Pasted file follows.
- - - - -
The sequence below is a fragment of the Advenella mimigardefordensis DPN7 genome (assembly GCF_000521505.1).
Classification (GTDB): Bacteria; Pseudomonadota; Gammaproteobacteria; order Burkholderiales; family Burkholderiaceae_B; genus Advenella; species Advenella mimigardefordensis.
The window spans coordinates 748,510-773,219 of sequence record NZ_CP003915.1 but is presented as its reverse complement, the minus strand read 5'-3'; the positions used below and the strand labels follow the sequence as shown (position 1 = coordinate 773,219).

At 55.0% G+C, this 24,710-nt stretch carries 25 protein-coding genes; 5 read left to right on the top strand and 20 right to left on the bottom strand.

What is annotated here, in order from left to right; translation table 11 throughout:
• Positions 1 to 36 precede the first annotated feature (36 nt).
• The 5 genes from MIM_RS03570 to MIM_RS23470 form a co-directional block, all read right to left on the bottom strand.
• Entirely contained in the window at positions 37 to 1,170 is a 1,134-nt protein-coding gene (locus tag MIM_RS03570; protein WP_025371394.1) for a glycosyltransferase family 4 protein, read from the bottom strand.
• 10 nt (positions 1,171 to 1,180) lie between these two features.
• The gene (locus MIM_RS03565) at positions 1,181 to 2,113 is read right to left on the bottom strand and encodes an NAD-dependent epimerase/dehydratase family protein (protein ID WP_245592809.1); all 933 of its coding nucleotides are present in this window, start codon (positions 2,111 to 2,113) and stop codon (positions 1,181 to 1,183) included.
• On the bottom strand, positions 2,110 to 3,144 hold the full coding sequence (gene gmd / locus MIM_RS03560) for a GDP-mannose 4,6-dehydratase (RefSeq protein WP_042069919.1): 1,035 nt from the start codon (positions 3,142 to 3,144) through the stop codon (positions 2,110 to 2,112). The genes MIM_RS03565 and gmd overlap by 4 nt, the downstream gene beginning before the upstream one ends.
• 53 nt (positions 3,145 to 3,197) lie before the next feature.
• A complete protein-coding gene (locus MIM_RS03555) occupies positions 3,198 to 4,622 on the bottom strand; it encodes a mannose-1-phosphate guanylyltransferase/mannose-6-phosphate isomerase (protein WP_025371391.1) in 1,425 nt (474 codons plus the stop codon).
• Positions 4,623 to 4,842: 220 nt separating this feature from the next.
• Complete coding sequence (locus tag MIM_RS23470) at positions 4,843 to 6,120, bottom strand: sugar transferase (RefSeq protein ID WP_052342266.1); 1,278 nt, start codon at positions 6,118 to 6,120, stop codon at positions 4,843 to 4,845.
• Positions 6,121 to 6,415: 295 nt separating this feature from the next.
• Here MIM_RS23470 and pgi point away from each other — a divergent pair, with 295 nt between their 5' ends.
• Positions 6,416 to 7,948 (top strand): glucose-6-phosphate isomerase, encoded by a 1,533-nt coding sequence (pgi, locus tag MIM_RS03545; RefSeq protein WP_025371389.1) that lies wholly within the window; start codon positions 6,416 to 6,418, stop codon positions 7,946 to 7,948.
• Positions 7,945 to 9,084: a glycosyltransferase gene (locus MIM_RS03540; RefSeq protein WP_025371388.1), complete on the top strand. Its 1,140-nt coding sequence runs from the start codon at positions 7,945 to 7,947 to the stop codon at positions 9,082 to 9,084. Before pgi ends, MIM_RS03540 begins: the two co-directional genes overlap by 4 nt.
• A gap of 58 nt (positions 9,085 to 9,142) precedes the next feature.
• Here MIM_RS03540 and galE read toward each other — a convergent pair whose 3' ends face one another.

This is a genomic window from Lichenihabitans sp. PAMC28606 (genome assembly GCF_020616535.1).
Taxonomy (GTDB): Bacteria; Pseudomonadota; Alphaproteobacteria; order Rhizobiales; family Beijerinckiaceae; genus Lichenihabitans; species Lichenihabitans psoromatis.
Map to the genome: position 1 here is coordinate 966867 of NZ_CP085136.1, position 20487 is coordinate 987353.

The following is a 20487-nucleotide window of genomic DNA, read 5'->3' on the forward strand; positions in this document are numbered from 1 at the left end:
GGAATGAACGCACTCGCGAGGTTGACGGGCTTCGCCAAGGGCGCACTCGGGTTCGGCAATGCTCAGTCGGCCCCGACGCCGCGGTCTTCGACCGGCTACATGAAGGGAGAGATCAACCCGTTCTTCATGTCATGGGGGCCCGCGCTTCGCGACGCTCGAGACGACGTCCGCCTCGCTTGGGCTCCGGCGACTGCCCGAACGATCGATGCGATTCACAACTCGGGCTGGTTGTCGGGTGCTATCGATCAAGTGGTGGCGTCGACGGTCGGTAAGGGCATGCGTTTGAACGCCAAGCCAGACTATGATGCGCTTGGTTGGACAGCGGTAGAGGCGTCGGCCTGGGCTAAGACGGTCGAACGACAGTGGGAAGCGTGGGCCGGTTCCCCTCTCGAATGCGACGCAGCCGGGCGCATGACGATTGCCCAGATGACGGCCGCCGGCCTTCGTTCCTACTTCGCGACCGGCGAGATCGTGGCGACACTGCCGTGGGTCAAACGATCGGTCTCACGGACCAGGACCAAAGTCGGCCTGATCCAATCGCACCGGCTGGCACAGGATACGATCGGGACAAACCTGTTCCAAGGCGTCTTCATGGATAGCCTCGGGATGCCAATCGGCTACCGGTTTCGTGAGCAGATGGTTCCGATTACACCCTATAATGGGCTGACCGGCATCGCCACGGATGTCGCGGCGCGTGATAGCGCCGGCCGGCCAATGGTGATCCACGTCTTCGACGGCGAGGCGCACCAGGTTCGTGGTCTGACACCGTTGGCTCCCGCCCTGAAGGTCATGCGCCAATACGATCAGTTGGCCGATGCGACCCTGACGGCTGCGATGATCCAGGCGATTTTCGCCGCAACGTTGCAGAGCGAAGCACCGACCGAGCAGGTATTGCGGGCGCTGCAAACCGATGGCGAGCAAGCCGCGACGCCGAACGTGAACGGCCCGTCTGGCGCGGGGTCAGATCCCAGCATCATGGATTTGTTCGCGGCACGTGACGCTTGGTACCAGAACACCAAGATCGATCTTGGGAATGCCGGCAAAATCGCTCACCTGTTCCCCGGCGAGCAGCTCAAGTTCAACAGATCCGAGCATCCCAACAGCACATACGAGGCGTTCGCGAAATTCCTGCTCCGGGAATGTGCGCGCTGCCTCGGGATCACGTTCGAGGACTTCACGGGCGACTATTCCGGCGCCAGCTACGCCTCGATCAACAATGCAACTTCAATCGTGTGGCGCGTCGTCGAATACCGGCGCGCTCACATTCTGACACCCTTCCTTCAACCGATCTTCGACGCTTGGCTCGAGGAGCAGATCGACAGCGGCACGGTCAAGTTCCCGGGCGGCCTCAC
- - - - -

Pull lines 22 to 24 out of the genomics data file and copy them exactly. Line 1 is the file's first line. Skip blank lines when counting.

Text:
This is a genomic window from Lichenihabitans sp. PAMC28606 (genome assembly GCF_020616535.1).
Taxonomy (GTDB): Bacteria; Pseudomonadota; Alphaproteobacteria; order Rhizobiales; family Beijerinckiaceae; genus Lichenihabitans; species Lichenihabitans psoromatis.
Map to the genome: position 1 here is coordinate 966867 of NZ_CP085136.1, position 20487 is coordinate 987353.